What She Knew by Gilly Macmillan

What She Knew is a serviceable thriller, which ultimately muddles around too much to pack a powerful punch. Sure to touch a nerve with parents, it follows the disappearance of seven-year-old Ben, who runs ahead one day in the woods, only to vanish entirely. Mother Rachel is understandably distraught, but as a narrator seems far […]

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Magpie Murders by Anthony Horowitz

In my September review of The Truth About the Harry Quebert Affair, I concluded by saying: “If I read a better crime novel this year, I’d be very surprised.” Well, colour me surprised. Magpie Murders by Anthony Horowitz is such gloriously good fun. The only Horowitz I’ve read previously was the Alex Rider series as […]

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Out of Bounds by Val McDermid

Out of Bounds is so good. So good. Even as a longstanding Val McDermid fan, that praise doesn’t come lightly. I don’t think I’ve quite read all thirty of her books (there were a few early Lindsay Gordons I may have missed), but it comes damn close. I went through a shaky patch were I […]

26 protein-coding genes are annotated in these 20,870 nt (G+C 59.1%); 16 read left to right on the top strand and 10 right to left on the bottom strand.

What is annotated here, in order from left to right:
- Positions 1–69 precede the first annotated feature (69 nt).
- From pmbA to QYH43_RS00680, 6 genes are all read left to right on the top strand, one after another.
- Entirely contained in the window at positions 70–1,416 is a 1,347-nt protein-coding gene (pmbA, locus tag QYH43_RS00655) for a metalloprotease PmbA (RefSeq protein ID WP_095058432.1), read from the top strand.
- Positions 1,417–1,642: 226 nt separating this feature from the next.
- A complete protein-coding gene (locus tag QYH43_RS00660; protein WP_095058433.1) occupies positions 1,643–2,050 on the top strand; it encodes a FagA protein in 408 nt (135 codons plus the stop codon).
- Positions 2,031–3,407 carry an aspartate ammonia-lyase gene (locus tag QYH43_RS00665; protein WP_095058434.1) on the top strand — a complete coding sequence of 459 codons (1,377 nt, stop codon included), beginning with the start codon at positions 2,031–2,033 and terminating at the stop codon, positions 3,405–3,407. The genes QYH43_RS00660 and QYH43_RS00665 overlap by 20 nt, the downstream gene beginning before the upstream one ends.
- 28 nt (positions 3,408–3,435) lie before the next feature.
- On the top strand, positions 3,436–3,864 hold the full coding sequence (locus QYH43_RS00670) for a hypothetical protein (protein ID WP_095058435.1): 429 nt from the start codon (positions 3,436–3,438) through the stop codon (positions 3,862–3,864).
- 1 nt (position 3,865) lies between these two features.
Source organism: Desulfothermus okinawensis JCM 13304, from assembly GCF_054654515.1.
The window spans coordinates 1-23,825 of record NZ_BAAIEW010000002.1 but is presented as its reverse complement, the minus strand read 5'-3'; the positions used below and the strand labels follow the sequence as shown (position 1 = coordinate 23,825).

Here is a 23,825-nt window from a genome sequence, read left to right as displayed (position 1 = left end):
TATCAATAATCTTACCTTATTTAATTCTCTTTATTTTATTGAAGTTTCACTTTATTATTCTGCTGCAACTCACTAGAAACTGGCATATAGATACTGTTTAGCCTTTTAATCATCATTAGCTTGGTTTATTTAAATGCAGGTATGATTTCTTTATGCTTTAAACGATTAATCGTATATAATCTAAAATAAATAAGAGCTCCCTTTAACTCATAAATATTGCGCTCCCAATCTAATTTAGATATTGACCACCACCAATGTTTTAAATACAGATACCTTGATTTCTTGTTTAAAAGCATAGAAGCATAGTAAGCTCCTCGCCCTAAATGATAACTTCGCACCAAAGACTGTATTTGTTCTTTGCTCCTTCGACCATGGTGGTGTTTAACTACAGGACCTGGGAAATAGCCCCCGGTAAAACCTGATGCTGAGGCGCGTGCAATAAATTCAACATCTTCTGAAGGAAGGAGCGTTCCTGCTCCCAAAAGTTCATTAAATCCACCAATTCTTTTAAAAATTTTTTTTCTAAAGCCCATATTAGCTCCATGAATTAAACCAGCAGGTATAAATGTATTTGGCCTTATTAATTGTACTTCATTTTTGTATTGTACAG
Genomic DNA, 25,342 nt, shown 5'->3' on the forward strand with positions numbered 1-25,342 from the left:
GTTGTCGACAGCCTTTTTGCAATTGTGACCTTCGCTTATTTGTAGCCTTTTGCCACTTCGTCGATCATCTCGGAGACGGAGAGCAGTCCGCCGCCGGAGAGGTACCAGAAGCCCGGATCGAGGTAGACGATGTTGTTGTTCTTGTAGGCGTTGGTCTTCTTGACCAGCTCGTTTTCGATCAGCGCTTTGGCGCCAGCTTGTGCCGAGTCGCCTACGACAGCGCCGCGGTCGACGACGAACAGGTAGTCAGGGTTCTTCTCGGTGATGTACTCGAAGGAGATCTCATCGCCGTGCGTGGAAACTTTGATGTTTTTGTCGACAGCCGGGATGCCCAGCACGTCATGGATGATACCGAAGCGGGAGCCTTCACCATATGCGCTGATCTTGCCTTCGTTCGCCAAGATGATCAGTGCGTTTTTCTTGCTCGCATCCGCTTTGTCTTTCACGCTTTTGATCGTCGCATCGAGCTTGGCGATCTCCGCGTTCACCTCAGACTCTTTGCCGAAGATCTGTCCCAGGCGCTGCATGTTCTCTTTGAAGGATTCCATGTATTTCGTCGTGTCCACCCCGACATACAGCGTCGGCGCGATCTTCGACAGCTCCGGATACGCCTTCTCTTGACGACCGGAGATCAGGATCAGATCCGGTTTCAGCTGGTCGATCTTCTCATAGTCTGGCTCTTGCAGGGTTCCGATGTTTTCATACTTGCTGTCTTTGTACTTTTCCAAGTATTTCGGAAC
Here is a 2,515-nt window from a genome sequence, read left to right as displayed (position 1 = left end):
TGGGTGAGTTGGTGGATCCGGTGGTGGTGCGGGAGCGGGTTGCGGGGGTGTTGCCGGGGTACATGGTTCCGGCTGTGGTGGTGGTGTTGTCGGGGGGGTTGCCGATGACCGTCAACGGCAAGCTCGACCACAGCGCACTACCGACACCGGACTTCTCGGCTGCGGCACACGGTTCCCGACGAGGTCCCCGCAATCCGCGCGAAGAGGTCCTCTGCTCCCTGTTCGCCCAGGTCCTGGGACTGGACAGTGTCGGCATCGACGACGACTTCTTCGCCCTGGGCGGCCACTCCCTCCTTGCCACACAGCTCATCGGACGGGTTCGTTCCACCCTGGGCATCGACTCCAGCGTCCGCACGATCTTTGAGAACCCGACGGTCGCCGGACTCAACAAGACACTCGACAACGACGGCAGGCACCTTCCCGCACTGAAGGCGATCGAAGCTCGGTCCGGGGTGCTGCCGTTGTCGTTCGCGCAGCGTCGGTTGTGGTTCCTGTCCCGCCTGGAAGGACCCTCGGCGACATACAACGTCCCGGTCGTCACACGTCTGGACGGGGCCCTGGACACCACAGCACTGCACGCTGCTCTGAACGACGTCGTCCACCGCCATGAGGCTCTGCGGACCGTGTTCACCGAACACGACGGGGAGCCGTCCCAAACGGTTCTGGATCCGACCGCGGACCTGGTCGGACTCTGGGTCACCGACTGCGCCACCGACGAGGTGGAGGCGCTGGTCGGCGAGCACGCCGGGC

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Triumph of Justice by Daniel Petrocelli

Triumph of Justice is my third foray into the OJ Simpson trial, following Marcia Clark’s Without a Doubt and Jeffrey Toobin’s The Run of His Life: The People versus O.J. Simpson. Unlike those texts, Triumph of Justice focuses on Simpson’s civil trial rather than the unsuccessful criminal trial, and was penned by Daniel Petrocelli, the […]

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Six Four by Hideo Yokoyama

As a huge fan of crime fiction, Six Four sounded exactly my cup of tea. The accompanying hype proudly announces that it sold one million copies within six days of release. Combined with the promise of a cold-case kidnapping yielding unexpected results, I anticipated a thrilling page turner full of twists and turns. What I […]

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